Review: The Hate U Give

the hate u giveBook Title: The Hate U Give
Author: Angie Thomas
Genres: Teen, Young Adult Fiction
Pub Date: 02/28/17

Sixteen-year-old Starr Carter moves between two worlds: the poor neighborhood where she lives and the fancy suburban prep school she attends. The uneasy balance between these worlds is shattered when Starr witnesses the fatal shooting of her childhood best friend Khalil at the hands of a police officer. Khalil was unarmed.

Soon afterward, his death is a national headline. Some are calling him a thug, maybe even a drug dealer and a gangbanger. Protesters are taking to the streets in Khalil’s name. Some cops and the local drug lord try to intimidate Starr and her family. What everyone wants to know is: what really went down that night? And the only person alive who can answer that is Starr.

But what Starr does or does not say could upend her community. It could also endanger her life.

I picked up this book to read after hearing it mentioned a number of times on the What Should I Read Next podcast with Anne Bogel over the course of the last several months. I have a tendency to not read book jackets and descriptions because I find that I have predisposed misconceptions about a book when I do. Too many times there was a vast disconnect between what I assumed from the book jacket and to the reality of the read. 

With The Hate You Give, I started without remembering any details about the story and of course, not reading the jacket. Needless to say, at the beginning of the book, I was thrown totally off guard when Starr Carter’s childhood friend, Khalil is murdered in front of her by a white cop.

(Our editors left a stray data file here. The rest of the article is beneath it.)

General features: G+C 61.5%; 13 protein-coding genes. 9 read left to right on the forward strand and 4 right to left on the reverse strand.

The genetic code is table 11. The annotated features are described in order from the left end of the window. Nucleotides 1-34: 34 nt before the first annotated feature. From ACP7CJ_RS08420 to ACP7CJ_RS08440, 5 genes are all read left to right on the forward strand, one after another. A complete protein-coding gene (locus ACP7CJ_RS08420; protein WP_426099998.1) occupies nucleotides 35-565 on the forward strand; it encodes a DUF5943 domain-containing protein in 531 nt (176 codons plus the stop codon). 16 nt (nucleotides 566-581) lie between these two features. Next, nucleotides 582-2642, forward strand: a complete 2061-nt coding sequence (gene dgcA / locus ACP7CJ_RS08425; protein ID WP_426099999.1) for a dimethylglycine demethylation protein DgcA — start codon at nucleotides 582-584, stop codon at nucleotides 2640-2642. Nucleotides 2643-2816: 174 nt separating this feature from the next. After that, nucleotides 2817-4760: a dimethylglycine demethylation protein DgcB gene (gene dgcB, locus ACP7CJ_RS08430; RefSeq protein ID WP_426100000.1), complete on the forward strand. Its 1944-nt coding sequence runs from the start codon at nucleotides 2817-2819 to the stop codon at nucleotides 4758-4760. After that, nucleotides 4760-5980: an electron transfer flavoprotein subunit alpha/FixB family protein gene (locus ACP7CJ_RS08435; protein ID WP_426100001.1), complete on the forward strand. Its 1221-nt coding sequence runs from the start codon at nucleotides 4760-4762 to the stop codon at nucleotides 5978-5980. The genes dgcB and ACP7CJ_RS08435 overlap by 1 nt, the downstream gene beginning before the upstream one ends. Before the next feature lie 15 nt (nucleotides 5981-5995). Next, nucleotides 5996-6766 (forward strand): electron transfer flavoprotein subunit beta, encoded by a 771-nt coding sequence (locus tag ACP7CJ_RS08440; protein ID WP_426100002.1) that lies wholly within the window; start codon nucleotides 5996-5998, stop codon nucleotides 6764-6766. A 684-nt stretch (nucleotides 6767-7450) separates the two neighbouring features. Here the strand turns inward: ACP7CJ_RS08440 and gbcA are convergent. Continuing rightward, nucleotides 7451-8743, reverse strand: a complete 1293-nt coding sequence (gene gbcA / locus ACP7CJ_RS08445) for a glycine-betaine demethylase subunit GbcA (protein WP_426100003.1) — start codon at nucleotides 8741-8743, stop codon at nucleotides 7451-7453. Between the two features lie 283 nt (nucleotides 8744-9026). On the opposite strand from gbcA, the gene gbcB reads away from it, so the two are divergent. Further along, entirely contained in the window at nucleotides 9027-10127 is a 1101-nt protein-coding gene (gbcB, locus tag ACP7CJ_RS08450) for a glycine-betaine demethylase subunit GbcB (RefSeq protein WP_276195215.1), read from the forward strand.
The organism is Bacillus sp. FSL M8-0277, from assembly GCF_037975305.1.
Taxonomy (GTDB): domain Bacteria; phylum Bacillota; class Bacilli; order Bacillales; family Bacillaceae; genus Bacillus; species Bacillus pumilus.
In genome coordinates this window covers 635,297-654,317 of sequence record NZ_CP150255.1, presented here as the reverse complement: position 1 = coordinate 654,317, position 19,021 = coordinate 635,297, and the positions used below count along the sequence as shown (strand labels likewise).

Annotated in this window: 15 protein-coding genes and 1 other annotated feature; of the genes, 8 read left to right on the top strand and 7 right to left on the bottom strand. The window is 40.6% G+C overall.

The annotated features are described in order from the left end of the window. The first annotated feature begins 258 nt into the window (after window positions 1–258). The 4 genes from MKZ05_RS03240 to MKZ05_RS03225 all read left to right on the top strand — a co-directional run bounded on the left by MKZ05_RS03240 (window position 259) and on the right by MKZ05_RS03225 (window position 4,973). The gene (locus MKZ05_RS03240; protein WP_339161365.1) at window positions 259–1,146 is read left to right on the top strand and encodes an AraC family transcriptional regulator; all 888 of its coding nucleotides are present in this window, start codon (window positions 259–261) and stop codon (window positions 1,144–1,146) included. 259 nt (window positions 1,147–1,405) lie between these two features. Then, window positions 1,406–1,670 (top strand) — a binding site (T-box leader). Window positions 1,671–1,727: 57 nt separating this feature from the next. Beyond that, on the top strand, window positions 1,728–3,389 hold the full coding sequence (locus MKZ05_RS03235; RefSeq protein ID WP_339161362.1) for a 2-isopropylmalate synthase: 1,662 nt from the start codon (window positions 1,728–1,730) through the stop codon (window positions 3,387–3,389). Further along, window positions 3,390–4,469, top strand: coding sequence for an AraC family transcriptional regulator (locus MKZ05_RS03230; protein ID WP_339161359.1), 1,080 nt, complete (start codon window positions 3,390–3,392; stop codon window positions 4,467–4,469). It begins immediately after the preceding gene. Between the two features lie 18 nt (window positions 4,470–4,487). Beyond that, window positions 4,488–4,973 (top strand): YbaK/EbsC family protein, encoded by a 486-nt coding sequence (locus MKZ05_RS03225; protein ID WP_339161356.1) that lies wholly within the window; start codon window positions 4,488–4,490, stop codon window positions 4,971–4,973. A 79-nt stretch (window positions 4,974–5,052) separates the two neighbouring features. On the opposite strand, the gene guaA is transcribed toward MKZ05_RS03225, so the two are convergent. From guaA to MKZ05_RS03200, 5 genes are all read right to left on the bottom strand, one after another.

Although this novel is categorized as young adult, it is so much more. And to be perfectly honest, this selection might sway me into giving young adult some more love in the future. There are sweeping big ticket item themes like racial discrimination and profiling, racism, dysfunctional family situations and the like, which meld together to move all characters, especially Starr, along in the plot. 

There are many times throughout the story, where Starr straddles the worlds she exists in on a daily basis…be it her tony prep school or the school of hard knocks that is her neighborhood. From the beginning, the reader is constantly wondering whether or not there will be any type of silver lining or is Starr’s life and those around her a foregone conclusion. Numerous times Thomas circles us back to the title of the novel and poses the question as to whether or not today’s youth can rise above what society dictates. 

This novel definitely made me think much like an earlier 2017 read Small Great Things by Jodi Picoult. Reading the two books together would make for a great book club discussion.

If you need a book worthy of your time that is enjoyable and makes you think, definitely give this one a try.


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